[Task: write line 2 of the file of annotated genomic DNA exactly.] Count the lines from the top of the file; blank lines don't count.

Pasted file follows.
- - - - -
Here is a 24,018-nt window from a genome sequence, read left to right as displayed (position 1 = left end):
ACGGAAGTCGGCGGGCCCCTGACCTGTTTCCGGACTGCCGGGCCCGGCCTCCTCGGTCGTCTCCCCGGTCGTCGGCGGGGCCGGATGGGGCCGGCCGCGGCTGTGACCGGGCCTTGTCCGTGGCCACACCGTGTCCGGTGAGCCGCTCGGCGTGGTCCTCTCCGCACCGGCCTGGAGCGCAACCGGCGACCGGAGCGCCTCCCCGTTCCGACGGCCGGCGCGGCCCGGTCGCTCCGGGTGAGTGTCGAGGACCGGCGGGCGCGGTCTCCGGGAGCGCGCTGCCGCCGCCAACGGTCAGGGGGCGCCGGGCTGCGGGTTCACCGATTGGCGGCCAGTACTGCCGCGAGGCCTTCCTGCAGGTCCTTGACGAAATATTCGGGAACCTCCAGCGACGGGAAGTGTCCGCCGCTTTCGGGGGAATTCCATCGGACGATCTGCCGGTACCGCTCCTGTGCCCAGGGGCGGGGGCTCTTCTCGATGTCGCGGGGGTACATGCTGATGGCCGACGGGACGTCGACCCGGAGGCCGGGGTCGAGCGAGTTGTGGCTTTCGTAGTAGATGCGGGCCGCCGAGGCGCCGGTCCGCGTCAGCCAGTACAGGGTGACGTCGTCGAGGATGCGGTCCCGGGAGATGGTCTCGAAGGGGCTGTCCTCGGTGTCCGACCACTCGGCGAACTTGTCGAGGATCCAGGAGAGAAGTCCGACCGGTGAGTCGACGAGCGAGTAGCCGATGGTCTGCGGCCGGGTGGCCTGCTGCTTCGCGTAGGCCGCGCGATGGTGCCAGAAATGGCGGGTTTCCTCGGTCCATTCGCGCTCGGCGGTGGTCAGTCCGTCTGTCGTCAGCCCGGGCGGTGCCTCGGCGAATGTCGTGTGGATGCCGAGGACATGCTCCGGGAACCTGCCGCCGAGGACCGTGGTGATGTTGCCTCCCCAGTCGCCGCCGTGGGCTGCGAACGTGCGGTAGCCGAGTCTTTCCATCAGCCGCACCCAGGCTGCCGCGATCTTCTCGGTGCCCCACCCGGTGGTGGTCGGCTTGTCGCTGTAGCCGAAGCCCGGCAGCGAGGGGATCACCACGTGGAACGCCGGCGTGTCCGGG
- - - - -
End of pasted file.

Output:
ACGGAAGTCGGCGGGCCCCTGACCTGTTTCCGGACTGCCGGGCCCGGCCTCCTCGGTCGTCTCCCCGGTCGTCGGCGGGGCCGGATGGGGCCGGCCGCGGCTGTGACCGGGCCTTGTCCGTGGCCACACCGTGTCCGGTGAGCCGCTCGGCGTGGTCCTCTCCGCACCGGCCTGGAGCGCAACCGGCGACCGGAGCGCCTCCCCGTTCCGACGGCCGGCGCGGCCCGGTCGCTCCGGGTGAGTGTCGAGGACCGGCGGGCGCGGTCTCCGGGAGCGCGCTGCCGCCGCCAACGGTCAGGGGGCGCCGGGCTGCGGGTTCACCGATTGGCGGCCAGTACTGCCGCGAGGCCTTCCTGCAGGTCCTTGACGAAATATTCGGGAACCTCCAGCGACGGGAAGTGTCCGCCGCTTTCGGGGGAATTCCATCGGACGATCTGCCGGTACCGCTCCTGTGCCCAGGGGCGGGGGCTCTTCTCGATGTCGCGGGGGTACATGCTGATGGCCGACGGGACGTCGACCCGGAGGCCGGGGTCGAGCGAGTTGTGGCTTTCGTAGTAGATGCGGGCCGCCGAGGCGCCGGTCCGCGTCAGCCAGTACAGGGTGACGTCGTCGAGGATGCGGTCCCGGGAGATGGTCTCGAAGGGGCTGTCCTCGGTGTCCGACCACTCGGCGAACTTGTCGAGGATCCAGGAGAGAAGTCCGACCGGTGAGTCGACGAGCGAGTAGCCGATGGTCTGCGGCCGGGTGGCCTGCTGCTTCGCGTAGGCCGCGCGATGGTGCCAGAAATGGCGGGTTTCCTCGGTCCATTCGCGCTCGGCGGTGGTCAGTCCGTCTGTCGTCAGCCCGGGCGGTGCCTCGGCGAATGTCGTGTGGATGCCGAGGACATGCTCCGGGAACCTGCCGCCGAGGACCGTGGTGATGTTGCCTCCCCAGTCGCCGCCGTGGGCTGCGAACGTGCGGTAGCCGAGTCTTTCCATCAGCCGCACCCAGGCTGCCGCGATCTTCTCGGTGCCCCACCCGGTGGTGGTCGGCTTGTCGCTGTAGCCGAAGCCCGGCAGCGAGGGGATCACCACGTGGAACGCCGGCGTGTCCGGG